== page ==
There are so many issues in this world that I'm interested in but that I don't feel qualified about having an opinion on because I don't have all the information, or even a majority of it. :/ So I feel like I can never debate in support of my opinion because my opponent might point out gaping holes in my argument that I hadn't even considered because of information shortage. aldkfld Clearly the solution is to read more about everything. As nice as "ignorance is bliss" sounds, I don't actually want to live my life like that...
Yeah your parents probably know of these dudes. There's actually a club here at my uni for this group, and during clubs week I see them with their little table down in our uni-centre, the first time I saw them I was like "I didn't realize my uni permitted cults D:
I'M GOING TO START A YAOI CULT!!"
I actually was really hesitant to write about this issue because seeing as I'm Chinese I'm obviously pretty biased on the topic ^^;; After seeing the hosts mention it on that Gala, however, it pissed me off so much that I just had to rant >___<
I totally understand what you mean. I feel like I have to be a walking encyclopedia before I can debate anything because there's so much to know. Sometimes I find when I research one issue I get strung along and find out a whole history behind it, I need like, a computerized brain to file all this info so whenever I need anything I can just brain!google stuff lol.
|Date:||May 29th, 2007 09:39 pm (UTC)|| |
Not that I know much about this religion or anything (my parents sometimes talk about them at dinner time and I kind of tune it out as some random cult), but from what you described, it just sounds like they're a small group of people that wants to practice their own religion. I really don't see anything so wrong with that. If people want to believe they're aliens or whatnot, it's within their right. It's extremely dumb, but their right. If the Chinese government allows other religions, why should it be acceptable for them to prosecute this particular religion?
From reading your description of this religion, I don't see how their idea of the afterlife would be any more selective and discriminatory than most other religions'. According to Catholics and Christians, you can't get to heaven if you're not baptized. So even newborn babies wouldn't get to heaven if they die before being baptized. And according to most Catholics and Christians, homosexuality is a sin. If the Chinese government isn't banning those religions, why would it be okay for them to be selective and ban this particular religion but not others?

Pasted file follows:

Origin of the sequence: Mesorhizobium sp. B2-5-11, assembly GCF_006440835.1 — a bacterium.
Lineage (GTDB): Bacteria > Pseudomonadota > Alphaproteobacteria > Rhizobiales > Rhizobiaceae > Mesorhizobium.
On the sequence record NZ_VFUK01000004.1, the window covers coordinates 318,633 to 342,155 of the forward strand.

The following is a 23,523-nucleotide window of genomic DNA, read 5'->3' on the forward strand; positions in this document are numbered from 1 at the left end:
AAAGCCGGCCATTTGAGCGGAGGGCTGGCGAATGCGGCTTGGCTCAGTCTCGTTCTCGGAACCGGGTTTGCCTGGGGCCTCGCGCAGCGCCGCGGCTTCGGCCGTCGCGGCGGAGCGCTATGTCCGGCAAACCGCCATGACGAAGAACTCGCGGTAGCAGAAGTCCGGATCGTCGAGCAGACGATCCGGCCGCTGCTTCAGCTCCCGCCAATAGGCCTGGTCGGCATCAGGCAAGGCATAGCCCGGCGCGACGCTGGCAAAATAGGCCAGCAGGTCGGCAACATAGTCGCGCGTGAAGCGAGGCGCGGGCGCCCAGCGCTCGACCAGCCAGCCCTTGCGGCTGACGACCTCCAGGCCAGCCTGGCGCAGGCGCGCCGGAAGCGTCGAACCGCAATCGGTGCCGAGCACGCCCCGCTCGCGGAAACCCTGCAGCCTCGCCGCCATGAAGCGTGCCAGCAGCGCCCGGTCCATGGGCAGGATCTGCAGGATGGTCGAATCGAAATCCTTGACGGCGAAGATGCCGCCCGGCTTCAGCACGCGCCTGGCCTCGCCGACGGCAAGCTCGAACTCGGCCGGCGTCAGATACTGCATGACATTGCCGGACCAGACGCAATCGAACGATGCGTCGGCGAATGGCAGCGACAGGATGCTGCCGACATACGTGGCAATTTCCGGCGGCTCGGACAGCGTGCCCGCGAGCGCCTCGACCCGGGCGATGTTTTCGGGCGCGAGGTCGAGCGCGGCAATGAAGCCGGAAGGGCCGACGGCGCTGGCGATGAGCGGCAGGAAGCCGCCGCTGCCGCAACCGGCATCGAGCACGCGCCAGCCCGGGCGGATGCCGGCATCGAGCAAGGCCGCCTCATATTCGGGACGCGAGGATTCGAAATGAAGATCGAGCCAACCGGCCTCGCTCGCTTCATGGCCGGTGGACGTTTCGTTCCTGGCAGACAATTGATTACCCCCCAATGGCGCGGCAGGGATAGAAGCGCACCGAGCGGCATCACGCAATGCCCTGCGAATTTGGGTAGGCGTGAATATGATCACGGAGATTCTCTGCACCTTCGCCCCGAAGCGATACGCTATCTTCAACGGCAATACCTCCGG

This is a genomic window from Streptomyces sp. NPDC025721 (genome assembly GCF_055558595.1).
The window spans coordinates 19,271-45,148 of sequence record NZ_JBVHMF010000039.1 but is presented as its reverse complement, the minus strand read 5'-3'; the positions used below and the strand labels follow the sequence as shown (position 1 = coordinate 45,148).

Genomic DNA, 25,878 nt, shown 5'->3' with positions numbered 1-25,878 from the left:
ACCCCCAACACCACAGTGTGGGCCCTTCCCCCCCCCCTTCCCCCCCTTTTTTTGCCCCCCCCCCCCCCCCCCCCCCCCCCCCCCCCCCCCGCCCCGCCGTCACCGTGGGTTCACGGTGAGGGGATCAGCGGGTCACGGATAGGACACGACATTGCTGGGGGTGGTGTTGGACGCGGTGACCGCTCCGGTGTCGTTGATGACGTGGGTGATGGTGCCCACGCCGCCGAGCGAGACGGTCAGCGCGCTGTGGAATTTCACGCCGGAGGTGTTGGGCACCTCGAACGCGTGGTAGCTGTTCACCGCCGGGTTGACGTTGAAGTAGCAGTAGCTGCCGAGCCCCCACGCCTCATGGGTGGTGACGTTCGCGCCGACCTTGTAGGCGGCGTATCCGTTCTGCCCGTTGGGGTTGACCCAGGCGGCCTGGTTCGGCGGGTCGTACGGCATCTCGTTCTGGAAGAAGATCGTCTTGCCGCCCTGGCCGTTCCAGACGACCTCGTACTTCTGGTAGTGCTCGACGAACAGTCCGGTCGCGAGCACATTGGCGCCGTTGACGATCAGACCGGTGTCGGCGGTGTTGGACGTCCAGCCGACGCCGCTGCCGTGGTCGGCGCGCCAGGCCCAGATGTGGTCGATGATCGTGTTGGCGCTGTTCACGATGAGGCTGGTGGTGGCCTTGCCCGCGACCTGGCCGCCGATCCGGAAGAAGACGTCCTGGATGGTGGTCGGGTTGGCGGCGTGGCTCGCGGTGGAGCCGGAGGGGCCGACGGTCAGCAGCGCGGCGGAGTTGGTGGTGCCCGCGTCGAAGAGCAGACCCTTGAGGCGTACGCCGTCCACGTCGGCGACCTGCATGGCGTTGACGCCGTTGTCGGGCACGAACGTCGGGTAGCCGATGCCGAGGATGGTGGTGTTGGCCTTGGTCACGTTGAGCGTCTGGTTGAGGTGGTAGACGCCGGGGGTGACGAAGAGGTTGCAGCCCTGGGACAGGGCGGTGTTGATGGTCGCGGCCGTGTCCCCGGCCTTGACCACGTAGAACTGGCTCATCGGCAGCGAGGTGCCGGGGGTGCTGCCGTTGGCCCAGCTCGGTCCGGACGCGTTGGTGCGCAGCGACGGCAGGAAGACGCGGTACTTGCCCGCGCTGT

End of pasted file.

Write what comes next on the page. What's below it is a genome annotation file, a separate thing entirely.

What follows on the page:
The part about meditation made even less sense to me. These are people that choose this "alternative" medicine for whatever their illnesses are. If they are actively going out and physically restraining other people from getting proper health care, I would qualify them as dangerous. But if they are only preaching alternative medicine and using it upon themselves, I really see no harm in that. It would be no different than people using herbs or accupucture.
As for people burning themselves in protest; its been done before by other religions (mainly Buddhism). Again, I see it as a person voluntarily doing something to their own body. If members of this religion are going around burning others, they would be dangerous indeed.
I'm not supporting this, or any, religion. But just seeing it from a standpoint of human rights, those people are well within their rights to believe what they want to believe about aliens and meditation (as illogical as that may appear to most people). I don't believe their brainwashing would be any more dangerous than the brainwashing of any other religion out there.
That's exactly the thing the Chinese government is afraid of though, these people actively try to recruit more and more members and those members are in danger of doing very dangerous things to themselves. Their burning isn't just protest, they honestly think it's a way for them to achieve a certain position within heaven. It's not a protest of anything. Seriously though, if someone or a group of people went up to Capitol Hill, splattered gasoline all over themselves, and set themselves on fire, do you honestly think that the American government wouldn't do something about that?